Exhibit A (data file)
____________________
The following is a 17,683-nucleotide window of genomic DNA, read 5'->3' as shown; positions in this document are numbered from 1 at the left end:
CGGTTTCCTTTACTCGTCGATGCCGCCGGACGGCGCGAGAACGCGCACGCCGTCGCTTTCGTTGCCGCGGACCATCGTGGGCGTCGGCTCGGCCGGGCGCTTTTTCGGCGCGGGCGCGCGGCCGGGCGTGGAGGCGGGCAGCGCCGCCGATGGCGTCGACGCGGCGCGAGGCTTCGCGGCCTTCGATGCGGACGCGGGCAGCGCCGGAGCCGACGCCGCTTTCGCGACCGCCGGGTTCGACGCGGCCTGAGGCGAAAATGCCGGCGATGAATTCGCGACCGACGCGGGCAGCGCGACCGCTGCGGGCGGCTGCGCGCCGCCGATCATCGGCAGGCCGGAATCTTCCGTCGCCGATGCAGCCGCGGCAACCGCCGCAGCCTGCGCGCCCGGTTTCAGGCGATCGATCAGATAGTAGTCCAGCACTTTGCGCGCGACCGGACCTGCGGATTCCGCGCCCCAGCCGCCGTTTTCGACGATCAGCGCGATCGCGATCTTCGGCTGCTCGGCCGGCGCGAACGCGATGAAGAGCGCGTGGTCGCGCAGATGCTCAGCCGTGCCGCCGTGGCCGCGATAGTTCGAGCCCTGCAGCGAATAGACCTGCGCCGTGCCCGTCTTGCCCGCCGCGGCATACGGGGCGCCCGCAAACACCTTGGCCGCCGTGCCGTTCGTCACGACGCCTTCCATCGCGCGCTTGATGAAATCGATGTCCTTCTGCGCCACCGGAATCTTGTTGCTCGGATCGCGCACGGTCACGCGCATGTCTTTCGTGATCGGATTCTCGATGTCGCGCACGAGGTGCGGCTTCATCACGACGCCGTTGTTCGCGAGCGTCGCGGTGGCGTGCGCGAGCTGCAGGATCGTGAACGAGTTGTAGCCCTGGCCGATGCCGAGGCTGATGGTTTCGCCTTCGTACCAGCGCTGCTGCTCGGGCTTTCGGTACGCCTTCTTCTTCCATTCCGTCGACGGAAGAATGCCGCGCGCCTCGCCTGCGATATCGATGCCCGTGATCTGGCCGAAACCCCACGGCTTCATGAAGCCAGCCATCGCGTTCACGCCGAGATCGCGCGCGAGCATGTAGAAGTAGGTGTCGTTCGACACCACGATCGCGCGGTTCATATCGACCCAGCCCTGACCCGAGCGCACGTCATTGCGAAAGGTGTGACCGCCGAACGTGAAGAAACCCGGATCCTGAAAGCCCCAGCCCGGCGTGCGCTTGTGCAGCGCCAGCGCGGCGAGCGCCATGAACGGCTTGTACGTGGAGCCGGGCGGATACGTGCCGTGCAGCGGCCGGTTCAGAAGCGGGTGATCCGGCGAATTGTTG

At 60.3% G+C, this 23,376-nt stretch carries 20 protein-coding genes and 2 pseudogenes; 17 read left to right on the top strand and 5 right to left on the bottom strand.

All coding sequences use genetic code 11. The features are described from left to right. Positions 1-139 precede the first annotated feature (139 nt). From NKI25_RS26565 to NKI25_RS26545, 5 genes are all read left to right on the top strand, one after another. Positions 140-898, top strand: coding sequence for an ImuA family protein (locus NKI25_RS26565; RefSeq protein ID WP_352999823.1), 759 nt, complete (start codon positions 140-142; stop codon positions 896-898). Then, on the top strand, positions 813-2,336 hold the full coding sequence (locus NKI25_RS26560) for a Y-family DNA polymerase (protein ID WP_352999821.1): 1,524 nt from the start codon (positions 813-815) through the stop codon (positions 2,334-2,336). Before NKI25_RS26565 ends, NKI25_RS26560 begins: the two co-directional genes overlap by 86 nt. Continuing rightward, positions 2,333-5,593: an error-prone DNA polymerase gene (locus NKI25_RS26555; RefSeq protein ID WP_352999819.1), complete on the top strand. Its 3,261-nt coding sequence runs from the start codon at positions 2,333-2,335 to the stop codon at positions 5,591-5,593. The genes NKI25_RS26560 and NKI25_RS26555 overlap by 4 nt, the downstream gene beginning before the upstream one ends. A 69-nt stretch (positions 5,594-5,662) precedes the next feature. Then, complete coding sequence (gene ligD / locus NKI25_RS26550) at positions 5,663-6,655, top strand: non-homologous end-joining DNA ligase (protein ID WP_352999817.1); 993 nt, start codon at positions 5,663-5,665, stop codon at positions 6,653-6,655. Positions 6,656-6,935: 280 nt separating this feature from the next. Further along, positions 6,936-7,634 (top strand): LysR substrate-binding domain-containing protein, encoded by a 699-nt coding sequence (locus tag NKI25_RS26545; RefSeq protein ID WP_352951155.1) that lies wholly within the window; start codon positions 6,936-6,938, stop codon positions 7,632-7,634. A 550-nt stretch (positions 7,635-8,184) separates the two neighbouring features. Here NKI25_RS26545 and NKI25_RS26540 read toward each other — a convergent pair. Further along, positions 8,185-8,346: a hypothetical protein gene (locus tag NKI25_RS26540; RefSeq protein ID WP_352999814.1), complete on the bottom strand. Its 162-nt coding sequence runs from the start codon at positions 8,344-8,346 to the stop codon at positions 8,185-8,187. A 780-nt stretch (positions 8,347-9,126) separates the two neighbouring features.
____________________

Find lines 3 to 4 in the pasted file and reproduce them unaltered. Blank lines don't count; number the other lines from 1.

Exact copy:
At 60.3% G+C, this 23,376-nt stretch carries 20 protein-coding genes and 2 pseudogenes; 17 read left to right on the top strand and 5 right to left on the bottom strand.

All coding sequences use genetic code 11. The features are described from left to right. Positions 1-139 precede the first annotated feature (139 nt). From NKI25_RS26565 to NKI25_RS26545, 5 genes are all read left to right on the top strand, one after another. Positions 140-898, top strand: coding sequence for an ImuA family protein (locus NKI25_RS26565; RefSeq protein ID WP_352999823.1), 759 nt, complete (start codon positions 140-142; stop codon positions 896-898). Then, on the top strand, positions 813-2,336 hold the full coding sequence (locus NKI25_RS26560) for a Y-family DNA polymerase (protein ID WP_352999821.1): 1,524 nt from the start codon (positions 813-815) through the stop codon (positions 2,334-2,336). Before NKI25_RS26565 ends, NKI25_RS26560 begins: the two co-directional genes overlap by 86 nt. Continuing rightward, positions 2,333-5,593: an error-prone DNA polymerase gene (locus NKI25_RS26555; RefSeq protein ID WP_352999819.1), complete on the top strand. Its 3,261-nt coding sequence runs from the start codon at positions 2,333-2,335 to the stop codon at positions 5,591-5,593. The genes NKI25_RS26560 and NKI25_RS26555 overlap by 4 nt, the downstream gene beginning before the upstream one ends. A 69-nt stretch (positions 5,594-5,662) precedes the next feature. Then, complete coding sequence (gene ligD / locus NKI25_RS26550) at positions 5,663-6,655, top strand: non-homologous end-joining DNA ligase (protein ID WP_352999817.1); 993 nt, start codon at positions 5,663-5,665, stop codon at positions 6,653-6,655. Positions 6,656-6,935: 280 nt separating this feature from the next. Further along, positions 6,936-7,634 (top strand): LysR substrate-binding domain-containing protein, encoded by a 699-nt coding sequence (locus tag NKI25_RS26545; RefSeq protein ID WP_352951155.1) that lies wholly within the window; start codon positions 6,936-6,938, stop codon positions 7,632-7,634. A 550-nt stretch (positions 7,635-8,184) separates the two neighbouring features. Here NKI25_RS26545 and NKI25_RS26540 read toward each other — a convergent pair. Further along, positions 8,185-8,346: a hypothetical protein gene (locus tag NKI25_RS26540; RefSeq protein ID WP_352999814.1), complete on the bottom strand. Its 162-nt coding sequence runs from the start codon at positions 8,344-8,346 to the stop codon at positions 8,185-8,187. A 780-nt stretch (positions 8,347-9,126) separates the two neighbouring features.